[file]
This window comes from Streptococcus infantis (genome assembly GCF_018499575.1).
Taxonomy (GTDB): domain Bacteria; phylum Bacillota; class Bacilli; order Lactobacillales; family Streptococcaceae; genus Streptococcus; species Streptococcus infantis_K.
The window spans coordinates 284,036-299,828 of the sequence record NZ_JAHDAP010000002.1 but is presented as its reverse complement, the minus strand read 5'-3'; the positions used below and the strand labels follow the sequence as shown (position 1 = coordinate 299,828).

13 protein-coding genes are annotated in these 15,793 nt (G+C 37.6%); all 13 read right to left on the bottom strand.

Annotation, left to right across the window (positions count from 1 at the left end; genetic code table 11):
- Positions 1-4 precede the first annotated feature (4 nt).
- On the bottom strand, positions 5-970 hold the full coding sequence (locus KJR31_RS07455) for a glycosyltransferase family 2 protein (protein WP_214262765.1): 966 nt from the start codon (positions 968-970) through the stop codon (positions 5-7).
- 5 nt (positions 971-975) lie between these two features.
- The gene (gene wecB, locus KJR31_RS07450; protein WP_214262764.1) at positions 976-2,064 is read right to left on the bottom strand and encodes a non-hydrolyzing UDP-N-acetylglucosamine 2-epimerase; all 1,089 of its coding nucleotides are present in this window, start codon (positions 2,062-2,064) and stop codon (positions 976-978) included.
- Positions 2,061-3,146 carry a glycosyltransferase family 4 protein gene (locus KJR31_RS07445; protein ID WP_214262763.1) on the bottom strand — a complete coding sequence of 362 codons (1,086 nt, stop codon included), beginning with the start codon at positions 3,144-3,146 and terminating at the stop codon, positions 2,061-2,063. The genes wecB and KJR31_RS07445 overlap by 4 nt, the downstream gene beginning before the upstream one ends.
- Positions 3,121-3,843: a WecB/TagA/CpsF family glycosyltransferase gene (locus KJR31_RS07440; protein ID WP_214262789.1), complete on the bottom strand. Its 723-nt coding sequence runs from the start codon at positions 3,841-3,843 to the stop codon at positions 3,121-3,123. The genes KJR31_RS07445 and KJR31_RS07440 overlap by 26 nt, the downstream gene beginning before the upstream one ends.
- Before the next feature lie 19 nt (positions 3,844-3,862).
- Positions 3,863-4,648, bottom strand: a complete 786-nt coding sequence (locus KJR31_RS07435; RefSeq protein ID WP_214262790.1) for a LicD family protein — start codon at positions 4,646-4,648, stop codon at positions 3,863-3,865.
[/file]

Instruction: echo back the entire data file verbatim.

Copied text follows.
This window comes from Streptococcus infantis (genome assembly GCF_018499575.1).
Taxonomy (GTDB): domain Bacteria; phylum Bacillota; class Bacilli; order Lactobacillales; family Streptococcaceae; genus Streptococcus; species Streptococcus infantis_K.
The window spans coordinates 284,036-299,828 of the sequence record NZ_JAHDAP010000002.1 but is presented as its reverse complement, the minus strand read 5'-3'; the positions used below and the strand labels follow the sequence as shown (position 1 = coordinate 299,828).

13 protein-coding genes are annotated in these 15,793 nt (G+C 37.6%); all 13 read right to left on the bottom strand.

Annotation, left to right across the window (positions count from 1 at the left end; genetic code table 11):
- Positions 1-4 precede the first annotated feature (4 nt).
- On the bottom strand, positions 5-970 hold the full coding sequence (locus KJR31_RS07455) for a glycosyltransferase family 2 protein (protein WP_214262765.1): 966 nt from the start codon (positions 968-970) through the stop codon (positions 5-7).
- 5 nt (positions 971-975) lie between these two features.
- The gene (gene wecB, locus KJR31_RS07450; protein WP_214262764.1) at positions 976-2,064 is read right to left on the bottom strand and encodes a non-hydrolyzing UDP-N-acetylglucosamine 2-epimerase; all 1,089 of its coding nucleotides are present in this window, start codon (positions 2,062-2,064) and stop codon (positions 976-978) included.
- Positions 2,061-3,146 carry a glycosyltransferase family 4 protein gene (locus KJR31_RS07445; protein ID WP_214262763.1) on the bottom strand — a complete coding sequence of 362 codons (1,086 nt, stop codon included), beginning with the start codon at positions 3,144-3,146 and terminating at the stop codon, positions 2,061-2,063. The genes wecB and KJR31_RS07445 overlap by 4 nt, the downstream gene beginning before the upstream one ends.
- Positions 3,121-3,843: a WecB/TagA/CpsF family glycosyltransferase gene (locus KJR31_RS07440; protein ID WP_214262789.1), complete on the bottom strand. Its 723-nt coding sequence runs from the start codon at positions 3,841-3,843 to the stop codon at positions 3,121-3,123. The genes KJR31_RS07445 and KJR31_RS07440 overlap by 26 nt, the downstream gene beginning before the upstream one ends.
- Before the next feature lie 19 nt (positions 3,844-3,862).
- Positions 3,863-4,648, bottom strand: a complete 786-nt coding sequence (locus KJR31_RS07435; RefSeq protein ID WP_214262790.1) for a LicD family protein — start codon at positions 4,646-4,648, stop codon at positions 3,863-3,865.